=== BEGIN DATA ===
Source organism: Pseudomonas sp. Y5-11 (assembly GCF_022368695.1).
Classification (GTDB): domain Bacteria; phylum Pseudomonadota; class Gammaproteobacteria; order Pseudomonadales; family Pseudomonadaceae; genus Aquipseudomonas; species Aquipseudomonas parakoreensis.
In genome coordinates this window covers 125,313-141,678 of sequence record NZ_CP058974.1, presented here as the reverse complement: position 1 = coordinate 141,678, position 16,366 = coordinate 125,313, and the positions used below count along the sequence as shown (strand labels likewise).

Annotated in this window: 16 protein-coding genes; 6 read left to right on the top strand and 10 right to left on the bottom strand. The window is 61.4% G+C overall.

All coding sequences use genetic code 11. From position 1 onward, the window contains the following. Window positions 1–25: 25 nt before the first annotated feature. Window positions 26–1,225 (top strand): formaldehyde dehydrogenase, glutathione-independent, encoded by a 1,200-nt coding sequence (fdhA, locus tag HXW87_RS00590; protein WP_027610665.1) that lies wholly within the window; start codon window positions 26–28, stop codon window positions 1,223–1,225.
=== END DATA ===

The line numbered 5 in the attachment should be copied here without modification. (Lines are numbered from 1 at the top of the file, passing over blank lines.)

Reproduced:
All coding sequences use genetic code 11. From position 1 onward, the window contains the following. Window positions 1–25: 25 nt before the first annotated feature. Window positions 26–1,225 (top strand): formaldehyde dehydrogenase, glutathione-independent, encoded by a 1,200-nt coding sequence (fdhA, locus tag HXW87_RS00590; protein WP_027610665.1) that lies wholly within the window; start codon window positions 26–28, stop codon window positions 1,223–1,225.